P.G. Wodehouse wrote nearly 100 books, almost all of them comic novels. He's best known, of course, for creating the character of Jeeves, the ultimate valet (or as he would have it, the ultimate "gentleman's gentleman"), as well as other memorable figures such as the charmingly foppish Psmith, get-rich-quick schemer Ukridge, the loquacious Mr. Mulliner, and the various cloth-headed denizens of Blandings Castle and the Drones' Club.
But the genial Wodehouse certainly never write a genuine hard-boiled detective story in his life in fact, some would say he was patently incapable of such a thing so what is he doing here? Well, virtually every one of Wodehouse's many stories and novels takes place in the same interconnected little world, and given Wodehouse's continued reliance on farcical plots involving impersonations, mistaken identities and stolen heirlooms, it's only natural that a private detective would be called in to sort out at least some of the strange goings-on. And indeed, it turns out that several desperate characters in the Wodehouse canon employed the services of private detective PERCY PILBEAM over the years.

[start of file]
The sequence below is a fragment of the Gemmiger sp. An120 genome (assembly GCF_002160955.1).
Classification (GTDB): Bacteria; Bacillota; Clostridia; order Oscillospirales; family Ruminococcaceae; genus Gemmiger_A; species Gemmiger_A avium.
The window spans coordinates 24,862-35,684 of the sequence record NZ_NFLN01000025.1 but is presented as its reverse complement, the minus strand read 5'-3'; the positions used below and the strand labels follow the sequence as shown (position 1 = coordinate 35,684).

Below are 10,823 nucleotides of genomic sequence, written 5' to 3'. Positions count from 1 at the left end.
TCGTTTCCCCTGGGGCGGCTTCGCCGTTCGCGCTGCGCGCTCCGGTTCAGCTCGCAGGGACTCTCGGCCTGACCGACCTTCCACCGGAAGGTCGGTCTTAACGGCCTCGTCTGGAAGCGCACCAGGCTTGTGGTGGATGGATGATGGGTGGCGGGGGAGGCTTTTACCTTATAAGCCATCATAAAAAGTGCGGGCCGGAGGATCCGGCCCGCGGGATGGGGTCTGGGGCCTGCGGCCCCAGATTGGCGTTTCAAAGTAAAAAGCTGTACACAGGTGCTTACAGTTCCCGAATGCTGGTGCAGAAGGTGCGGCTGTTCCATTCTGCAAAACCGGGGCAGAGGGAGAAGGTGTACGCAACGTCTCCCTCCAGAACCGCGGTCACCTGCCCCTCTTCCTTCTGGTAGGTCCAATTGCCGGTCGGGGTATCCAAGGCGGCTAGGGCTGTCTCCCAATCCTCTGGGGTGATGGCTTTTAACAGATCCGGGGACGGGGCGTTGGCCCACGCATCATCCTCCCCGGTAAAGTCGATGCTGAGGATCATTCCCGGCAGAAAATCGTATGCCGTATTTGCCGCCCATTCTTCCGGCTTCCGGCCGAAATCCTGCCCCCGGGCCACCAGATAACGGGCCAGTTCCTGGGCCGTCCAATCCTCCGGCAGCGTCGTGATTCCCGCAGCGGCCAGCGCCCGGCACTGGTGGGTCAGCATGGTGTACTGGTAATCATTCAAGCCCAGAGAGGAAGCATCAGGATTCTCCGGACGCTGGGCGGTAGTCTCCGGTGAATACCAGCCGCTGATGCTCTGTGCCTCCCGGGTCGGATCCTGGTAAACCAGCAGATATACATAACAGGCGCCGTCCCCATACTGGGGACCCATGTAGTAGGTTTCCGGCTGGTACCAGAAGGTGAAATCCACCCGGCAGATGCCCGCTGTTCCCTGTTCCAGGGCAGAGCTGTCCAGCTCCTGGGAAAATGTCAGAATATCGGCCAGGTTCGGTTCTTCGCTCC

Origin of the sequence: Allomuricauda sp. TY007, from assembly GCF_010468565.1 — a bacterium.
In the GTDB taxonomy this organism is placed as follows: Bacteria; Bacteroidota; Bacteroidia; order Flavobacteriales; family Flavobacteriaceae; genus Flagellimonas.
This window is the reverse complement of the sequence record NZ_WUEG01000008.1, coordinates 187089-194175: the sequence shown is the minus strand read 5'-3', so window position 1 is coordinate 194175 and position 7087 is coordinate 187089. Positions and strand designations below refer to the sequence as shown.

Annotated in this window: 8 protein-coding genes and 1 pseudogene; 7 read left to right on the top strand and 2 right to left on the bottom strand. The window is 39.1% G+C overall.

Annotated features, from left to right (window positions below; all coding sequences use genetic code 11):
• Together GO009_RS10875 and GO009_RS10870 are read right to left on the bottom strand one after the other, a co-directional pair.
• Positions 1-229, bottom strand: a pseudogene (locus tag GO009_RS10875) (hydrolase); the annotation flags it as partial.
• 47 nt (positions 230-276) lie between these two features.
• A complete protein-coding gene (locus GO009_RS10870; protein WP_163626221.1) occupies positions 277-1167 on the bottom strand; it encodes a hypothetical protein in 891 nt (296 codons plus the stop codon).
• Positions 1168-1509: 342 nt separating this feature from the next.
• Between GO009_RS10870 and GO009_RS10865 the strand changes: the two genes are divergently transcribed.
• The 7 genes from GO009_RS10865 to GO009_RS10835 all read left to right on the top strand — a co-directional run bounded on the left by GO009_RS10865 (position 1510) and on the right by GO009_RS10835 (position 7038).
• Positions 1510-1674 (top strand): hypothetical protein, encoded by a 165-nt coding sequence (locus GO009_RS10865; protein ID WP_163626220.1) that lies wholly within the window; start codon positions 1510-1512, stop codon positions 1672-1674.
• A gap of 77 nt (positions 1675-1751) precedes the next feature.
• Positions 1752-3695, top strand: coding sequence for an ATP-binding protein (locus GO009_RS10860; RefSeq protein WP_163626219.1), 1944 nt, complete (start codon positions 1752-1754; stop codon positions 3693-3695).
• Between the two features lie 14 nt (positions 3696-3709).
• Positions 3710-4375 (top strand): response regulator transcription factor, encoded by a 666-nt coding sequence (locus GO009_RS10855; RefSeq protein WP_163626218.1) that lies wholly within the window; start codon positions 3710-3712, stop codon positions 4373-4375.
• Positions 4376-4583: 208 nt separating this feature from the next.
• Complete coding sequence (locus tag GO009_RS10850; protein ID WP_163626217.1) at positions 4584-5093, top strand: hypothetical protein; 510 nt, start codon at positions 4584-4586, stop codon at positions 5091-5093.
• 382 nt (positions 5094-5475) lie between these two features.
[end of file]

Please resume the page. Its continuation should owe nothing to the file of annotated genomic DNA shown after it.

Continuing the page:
Although the unscrupulous Pilbeam is never the lead character in any of Wodehouse's novels, he's often the funniest. His best showcase is probably Frozen Assets (1964), Wodehouse's last great farce, in which the private detective gets a meaty supporting role and a laugh-out-loud subplot wherein he lives to regret selling his pants to his ex-boss.
But when we first meet Pilbeam in 1924's Bill the Conqueror, he's actually the gung-ho assistant editor of Society Spice, a sordid tell-all scandal sheet based in London. A man with a natural talent for exposing people's most embarrassing secrets, Pilbeam later rises to the position of Society Spice's editor, in 1925's Sam the Sudden, before finding his true calling as an actual private eye by the time of 1929's Summer Lightning. From this point on, Percy -- or 'P. Frobisher Pilbeam' as his nameplate would have you believe --heads up London's Argus Private Enquiry Agency. Along with his staff, he's both willing and able to undertake any case, no matter how dubious, lurid or extralegal provided, of course, that the fee is right.
Once he establishes himself as a successful P.I., Percy Pilbeam cuts a memorable, if not exactly likable figure. Stoutish and squat, Pilbeam has marcelled hair and what is variously described as a "revolting", "appalling" or "unfortunate" mustache. He also favours a brown, pink and white wardrobe that makes him look like a large ambulatory brick of Neapolitan ice cream. Still, he packs a formidable reputation as an excellent, if underhanded, snoop. His twin Achilles' heels, however, are his vanity and his love of money, and these character flaws often lead to his comic downfall in the various novels in which he appears.
Respectfully submitted by Rudyard Kennedy. And a tip of the chapeau to James Fulford for the lead on the illustration.
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